“Listen, my children, and you shall hear
Of the midnight ride of Paul Revere,
On the eighteenth of April, in Seventy-five;
Hardly a man is now alive
Who remembers that famous day and year.”
— Henry Wadsworth Longfellow, 1863.
By George Yagi Jr.
FOR MANY, Henry Wadsworth Longfellow’s poem about Paul Revere immediately conjures up images of a lone rider galloping through the night warning the countryside that the British were on the march. Despite this depiction, the legendary “midnight ride” was hardly a simple journey undertaken by a solitary messenger; it was a desperate mission with potentially fatal consequences for the famed Boston silversmith and the many other couriers who joined him on the night of April 18, 1775.
Crossing the Charles
For Revere, a 40-year-old father of seven, death was a real and constant threat that night. Nevertheless the task at hand was essential to the patriot cause: raise the alarm that almost nine hundred British regulars were marching on the the village of Concord to seize a stockpile of munitions and capture rebel ringleaders Samuel Adams and John Hancock.
With the Redcoats in Boston on high alert, it was near impossible for Revere to begin his famous journey undetected. After arranging the now-famous lantern signal at the Old North Church, he recalled:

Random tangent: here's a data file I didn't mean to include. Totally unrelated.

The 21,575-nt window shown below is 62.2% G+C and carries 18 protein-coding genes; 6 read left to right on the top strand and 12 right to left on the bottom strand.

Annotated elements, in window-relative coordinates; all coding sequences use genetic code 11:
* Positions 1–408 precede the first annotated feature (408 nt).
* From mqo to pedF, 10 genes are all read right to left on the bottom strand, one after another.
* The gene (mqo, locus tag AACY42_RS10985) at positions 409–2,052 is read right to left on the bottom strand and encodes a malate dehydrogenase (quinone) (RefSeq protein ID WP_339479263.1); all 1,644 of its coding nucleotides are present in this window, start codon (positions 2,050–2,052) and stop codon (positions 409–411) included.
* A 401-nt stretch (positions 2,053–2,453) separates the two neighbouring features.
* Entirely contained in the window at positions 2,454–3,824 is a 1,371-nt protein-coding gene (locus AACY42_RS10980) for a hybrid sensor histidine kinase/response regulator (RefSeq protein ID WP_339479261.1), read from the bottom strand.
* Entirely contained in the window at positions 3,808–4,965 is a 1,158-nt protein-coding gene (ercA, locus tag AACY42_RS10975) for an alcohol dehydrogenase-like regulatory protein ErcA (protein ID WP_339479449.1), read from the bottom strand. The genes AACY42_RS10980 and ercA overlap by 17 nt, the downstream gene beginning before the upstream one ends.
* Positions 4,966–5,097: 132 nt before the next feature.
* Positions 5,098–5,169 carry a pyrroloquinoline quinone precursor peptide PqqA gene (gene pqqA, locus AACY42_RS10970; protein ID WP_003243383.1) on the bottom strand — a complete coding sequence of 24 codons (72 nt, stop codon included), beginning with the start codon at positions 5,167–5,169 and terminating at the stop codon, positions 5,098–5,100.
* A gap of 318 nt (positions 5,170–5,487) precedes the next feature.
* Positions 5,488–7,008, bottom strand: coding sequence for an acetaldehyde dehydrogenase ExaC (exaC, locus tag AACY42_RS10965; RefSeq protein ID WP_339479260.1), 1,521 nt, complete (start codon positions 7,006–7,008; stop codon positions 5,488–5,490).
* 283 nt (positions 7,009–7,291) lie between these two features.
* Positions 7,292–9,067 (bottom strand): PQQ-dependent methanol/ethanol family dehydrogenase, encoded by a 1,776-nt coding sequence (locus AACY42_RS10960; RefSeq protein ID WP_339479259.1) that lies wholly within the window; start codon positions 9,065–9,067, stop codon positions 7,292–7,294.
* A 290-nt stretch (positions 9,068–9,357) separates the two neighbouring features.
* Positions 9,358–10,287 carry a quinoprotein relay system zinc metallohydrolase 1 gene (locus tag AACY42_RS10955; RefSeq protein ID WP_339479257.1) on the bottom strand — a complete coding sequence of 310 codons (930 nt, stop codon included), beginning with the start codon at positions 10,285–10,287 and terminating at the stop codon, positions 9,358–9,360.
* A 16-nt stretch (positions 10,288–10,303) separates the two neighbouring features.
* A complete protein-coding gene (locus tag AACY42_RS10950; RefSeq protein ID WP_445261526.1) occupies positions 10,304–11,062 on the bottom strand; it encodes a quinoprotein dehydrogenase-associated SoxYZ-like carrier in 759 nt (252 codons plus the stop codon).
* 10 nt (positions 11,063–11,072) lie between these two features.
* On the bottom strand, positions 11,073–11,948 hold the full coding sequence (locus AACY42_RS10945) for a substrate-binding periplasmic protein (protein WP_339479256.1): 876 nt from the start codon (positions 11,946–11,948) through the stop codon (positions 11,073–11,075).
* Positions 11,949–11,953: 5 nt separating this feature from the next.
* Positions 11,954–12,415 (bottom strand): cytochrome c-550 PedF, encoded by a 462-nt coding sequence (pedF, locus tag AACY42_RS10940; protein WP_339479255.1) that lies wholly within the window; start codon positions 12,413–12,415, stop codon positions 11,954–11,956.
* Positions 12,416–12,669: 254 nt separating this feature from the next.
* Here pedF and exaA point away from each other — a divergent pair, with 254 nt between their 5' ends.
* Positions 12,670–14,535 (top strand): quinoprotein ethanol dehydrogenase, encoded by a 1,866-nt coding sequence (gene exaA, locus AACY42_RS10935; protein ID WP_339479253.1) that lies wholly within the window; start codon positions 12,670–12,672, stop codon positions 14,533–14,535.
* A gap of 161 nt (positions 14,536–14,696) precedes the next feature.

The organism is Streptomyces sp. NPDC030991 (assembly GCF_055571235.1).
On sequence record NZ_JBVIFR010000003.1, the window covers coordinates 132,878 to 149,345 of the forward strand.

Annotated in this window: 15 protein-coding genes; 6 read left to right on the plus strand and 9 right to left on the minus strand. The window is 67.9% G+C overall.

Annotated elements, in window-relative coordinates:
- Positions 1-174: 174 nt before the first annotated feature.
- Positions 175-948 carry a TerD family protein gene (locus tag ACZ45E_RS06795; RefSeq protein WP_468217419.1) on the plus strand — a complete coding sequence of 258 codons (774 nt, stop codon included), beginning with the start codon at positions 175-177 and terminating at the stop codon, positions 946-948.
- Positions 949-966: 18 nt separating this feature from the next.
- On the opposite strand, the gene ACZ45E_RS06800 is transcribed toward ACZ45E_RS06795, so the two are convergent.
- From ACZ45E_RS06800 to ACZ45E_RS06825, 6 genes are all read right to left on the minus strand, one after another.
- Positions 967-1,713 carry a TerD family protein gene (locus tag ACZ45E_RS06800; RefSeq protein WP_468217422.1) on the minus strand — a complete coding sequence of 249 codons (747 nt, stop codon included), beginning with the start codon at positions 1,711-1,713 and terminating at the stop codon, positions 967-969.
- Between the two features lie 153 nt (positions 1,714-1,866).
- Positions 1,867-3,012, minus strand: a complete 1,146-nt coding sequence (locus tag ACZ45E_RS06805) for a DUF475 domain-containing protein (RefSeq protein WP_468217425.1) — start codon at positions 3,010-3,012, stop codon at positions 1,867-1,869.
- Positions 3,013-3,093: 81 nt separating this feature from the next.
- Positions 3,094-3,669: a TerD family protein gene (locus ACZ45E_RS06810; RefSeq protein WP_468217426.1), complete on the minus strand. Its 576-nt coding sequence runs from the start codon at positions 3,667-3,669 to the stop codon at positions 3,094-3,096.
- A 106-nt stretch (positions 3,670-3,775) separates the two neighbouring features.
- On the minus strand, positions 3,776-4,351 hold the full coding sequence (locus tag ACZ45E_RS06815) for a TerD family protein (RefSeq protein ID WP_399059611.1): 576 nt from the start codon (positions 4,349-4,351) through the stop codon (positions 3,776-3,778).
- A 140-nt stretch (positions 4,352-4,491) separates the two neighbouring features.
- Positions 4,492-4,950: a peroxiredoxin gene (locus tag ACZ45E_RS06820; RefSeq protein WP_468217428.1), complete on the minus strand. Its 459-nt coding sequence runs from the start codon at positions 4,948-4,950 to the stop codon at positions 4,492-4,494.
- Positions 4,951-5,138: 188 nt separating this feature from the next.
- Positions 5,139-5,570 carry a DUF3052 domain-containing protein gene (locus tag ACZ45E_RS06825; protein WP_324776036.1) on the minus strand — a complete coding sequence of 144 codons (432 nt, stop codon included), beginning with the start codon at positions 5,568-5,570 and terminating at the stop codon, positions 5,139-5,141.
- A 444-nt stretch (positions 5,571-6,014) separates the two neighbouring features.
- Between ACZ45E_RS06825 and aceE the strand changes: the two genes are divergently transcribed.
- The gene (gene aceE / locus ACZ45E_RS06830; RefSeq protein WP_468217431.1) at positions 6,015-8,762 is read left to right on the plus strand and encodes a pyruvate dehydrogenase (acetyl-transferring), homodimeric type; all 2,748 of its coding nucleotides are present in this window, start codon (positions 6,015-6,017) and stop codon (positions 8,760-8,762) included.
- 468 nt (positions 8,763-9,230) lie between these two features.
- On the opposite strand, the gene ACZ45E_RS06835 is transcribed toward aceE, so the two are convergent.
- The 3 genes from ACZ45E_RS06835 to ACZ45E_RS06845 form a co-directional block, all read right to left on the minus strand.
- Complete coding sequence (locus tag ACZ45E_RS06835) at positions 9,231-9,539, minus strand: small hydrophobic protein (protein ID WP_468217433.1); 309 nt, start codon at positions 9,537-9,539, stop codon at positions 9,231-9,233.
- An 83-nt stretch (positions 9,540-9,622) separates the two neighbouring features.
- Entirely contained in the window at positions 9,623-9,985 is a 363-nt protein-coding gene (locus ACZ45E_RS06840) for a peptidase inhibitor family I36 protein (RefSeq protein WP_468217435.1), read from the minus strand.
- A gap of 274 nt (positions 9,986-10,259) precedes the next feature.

“I then went Home, took my Boots and Surtout, and went to the North part of the Town, Where I had kept a Boat; two friends rowed me across Charles River, a little to the eastward where the Somerset Man of War lay. It was then young flood, the Ship was winding, and the moon was Rising. They landed me on Charlestown side.”
Although Revere does not mention it, the crew of the 64-gun HMS Somerset had confiscated a sizeable flotilla of local boats and secured them to the side of the ship. British commanders hoped that doing so would prevent any unauthorized crossings of the river by rebels who might wish to spread word that the Redcoats were on the march. In addition, sentries were posted along the vessel’s rails to keep a sharp eye out for any Bostonians who might wish to make trouble. Although the moon was very bright that evening, Revere’s boat remained hidden in the shadows. Muffled oars ensured his silent journey.
A Dozen Miles in the Dark
Once on land, the danger only increased. Riding alone, Revere encountered “two Officers on Horse-back, standing under the shade of a Tree, in a narrow part of the roade.” He claimed they were so close that he was, “near enough to see their Holsters, and cockades.” One of the enemy attempted to cut off his escape, but was soon mired in a clay pit. The other was no match for Revere’s quick horse, which he had borrowed that evening from Deacon John Larkin.
Evading capture, Revere arrived in Lexington around midnight, successfully delivering his message of warning to Hancock and Adams who were staying at the home of Reverend Jonas Clarke. While there, Revere met with another rider, Williams Dawes. After a brief stay, the pair departed to continue the mission. They would later be joined by Dr. Samuel Prescott on the road to Concord.